There is still some confusion over short selling. This confusion leads people to support bans and restrictions on short selling which make very little sense. I think some of the concerns stem from simple misunderstandings and so I’m starting a public education campaign.
The simplest type of short sale is a forward sale agreement. If I enter a contract to sell a bicycle one week in the future I have made a short sale. If I own a bicycle at the time I enter the contract it is a ‘covered’ short sale. If I don’t own a bicycle at the time I enter the contract it is a ‘naked’ short sale.
Almost all commercial contracts involve a short sale because the delivery of goods comes after the contract is entered. Many are naked short sales, usually because the seller needs the cash to pay suppliers before they can provide a product.
From this perspective short sales are not very strange or scary. On the other hand if short sales are ‘selling securities you do not own with the intention to benefit from a fall in the price’ they sound quite strange and dodgy, possibly dangerous.
The confusion comes from convoluted explanations of repurchase agreements. A short seller will borrow a security for an agreed rental rate and immediately sell it for cash. When the time comes to give the security back to the lender he will purchase it at the market price. The lower the price when he repurchases the more money he makes.
Many people feel uncomfortable with this. Part of the discomfort probably stems from the process, which seems a little complicated. Part stems from the fact that it seems a bit dodgy to sell something that someone just lent you. Another part stems from the fact that the short seller wants the price to go down: he desires the misery of others. He might even attempt to manipulate the price downwards to further his evil agenda.
All this silliness can be dissolved by looking at another example of a short sale: a cash loan. If I borrow $10 for a week and use it to buy lunch I am short $10. I have borrowed the cash at a set rental rate, sold it immediately at the market price, and need to repurchase it before the loan is due. It is exactly the same process as short selling a stock, except now it is much less strange and scary.
The effect of short sales is unambiguously positive in terms of market efficiency. Markets work by agglomerating information from many buyers and sellers. Some people think a security is underpriced: they buy it and push the price up. Some people think it is overpriced: they sell (if they own it) or short sell (if they don’t). If short selling is banned a part of the market is not permitted to express their views on the price. The result is biased prices, at least temporarily.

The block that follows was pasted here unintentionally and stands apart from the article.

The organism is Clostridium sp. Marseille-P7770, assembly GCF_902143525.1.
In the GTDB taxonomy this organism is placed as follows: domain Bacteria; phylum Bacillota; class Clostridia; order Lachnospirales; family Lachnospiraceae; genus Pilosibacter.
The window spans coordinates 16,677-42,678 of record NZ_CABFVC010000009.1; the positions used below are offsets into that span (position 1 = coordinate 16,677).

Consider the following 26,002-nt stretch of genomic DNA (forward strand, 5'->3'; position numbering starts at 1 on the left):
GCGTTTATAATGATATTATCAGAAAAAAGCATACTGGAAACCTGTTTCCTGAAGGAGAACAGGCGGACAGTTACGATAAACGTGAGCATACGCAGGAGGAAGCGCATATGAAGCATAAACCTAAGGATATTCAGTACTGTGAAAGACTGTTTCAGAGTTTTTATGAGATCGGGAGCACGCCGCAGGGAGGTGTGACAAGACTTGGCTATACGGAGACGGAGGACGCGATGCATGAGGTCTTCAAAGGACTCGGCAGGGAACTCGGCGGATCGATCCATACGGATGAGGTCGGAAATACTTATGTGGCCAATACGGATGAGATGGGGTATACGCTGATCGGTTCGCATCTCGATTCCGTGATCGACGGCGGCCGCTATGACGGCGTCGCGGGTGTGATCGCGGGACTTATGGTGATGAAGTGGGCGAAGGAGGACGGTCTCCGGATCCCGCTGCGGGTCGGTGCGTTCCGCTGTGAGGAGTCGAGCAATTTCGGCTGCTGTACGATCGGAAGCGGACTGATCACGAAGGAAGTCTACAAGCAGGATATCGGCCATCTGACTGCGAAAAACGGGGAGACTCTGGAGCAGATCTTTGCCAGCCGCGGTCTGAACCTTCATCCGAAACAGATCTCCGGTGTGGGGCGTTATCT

The net effect of bans and restrictions on short sales is not necessarily higher prices. Prices eventually reflect value, even if they are initially imperfect. Market participants might rationally respond to a short selling restriction by selling any stock they own, anticipating the upward bias. The net effect on prices might be up or down, but volatility will certainly increase.
There are also broader issues of property rights and freedom of contract at play. Bans on short sales are enacted by preventing current holders of stock from lending it. The ban lowers the value of their property by denying them a rental income. This is simply an appropriation of property rights without just compensation.
Short sale bans have been popular government reaction to financial crises. Hoover condemned short sellers for their role in the 1929 crash and investigated their role in prolonging the depression. Various restrictions were introduced. In 2007-8 governments around the world responded to a market downturn by banning or heavily regulating short selling.
Short sellers are a convenient scapegoat for a crisis. Restrictions create the appearance of government action during a public panic. A witch is burnt; the villagers are appeased. Nothing changes. When the harvest fails again there will always be someone else to blame.